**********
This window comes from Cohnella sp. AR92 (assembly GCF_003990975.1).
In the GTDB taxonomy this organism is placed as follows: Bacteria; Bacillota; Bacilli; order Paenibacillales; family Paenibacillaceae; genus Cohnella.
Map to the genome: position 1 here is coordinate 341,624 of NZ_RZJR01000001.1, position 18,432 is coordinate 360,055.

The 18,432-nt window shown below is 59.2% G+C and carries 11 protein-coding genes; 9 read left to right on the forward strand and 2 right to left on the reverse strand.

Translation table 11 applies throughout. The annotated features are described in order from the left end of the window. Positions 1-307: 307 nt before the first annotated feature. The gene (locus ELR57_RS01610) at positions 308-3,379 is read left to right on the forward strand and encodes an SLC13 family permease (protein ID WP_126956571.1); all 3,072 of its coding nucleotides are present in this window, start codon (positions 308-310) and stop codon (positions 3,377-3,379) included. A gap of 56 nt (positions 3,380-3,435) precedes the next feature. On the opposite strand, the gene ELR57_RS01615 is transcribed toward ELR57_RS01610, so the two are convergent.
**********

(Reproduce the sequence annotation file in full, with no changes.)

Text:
This window comes from Cohnella sp. AR92 (assembly GCF_003990975.1).
In the GTDB taxonomy this organism is placed as follows: Bacteria; Bacillota; Bacilli; order Paenibacillales; family Paenibacillaceae; genus Cohnella.
Map to the genome: position 1 here is coordinate 341,624 of NZ_RZJR01000001.1, position 18,432 is coordinate 360,055.

The 18,432-nt window shown below is 59.2% G+C and carries 11 protein-coding genes; 9 read left to right on the forward strand and 2 right to left on the reverse strand.

Translation table 11 applies throughout. The annotated features are described in order from the left end of the window. Positions 1-307: 307 nt before the first annotated feature. The gene (locus ELR57_RS01610) at positions 308-3,379 is read left to right on the forward strand and encodes an SLC13 family permease (protein ID WP_126956571.1); all 3,072 of its coding nucleotides are present in this window, start codon (positions 308-310) and stop codon (positions 3,377-3,379) included. A gap of 56 nt (positions 3,380-3,435) precedes the next feature. On the opposite strand, the gene ELR57_RS01615 is transcribed toward ELR57_RS01610, so the two are convergent.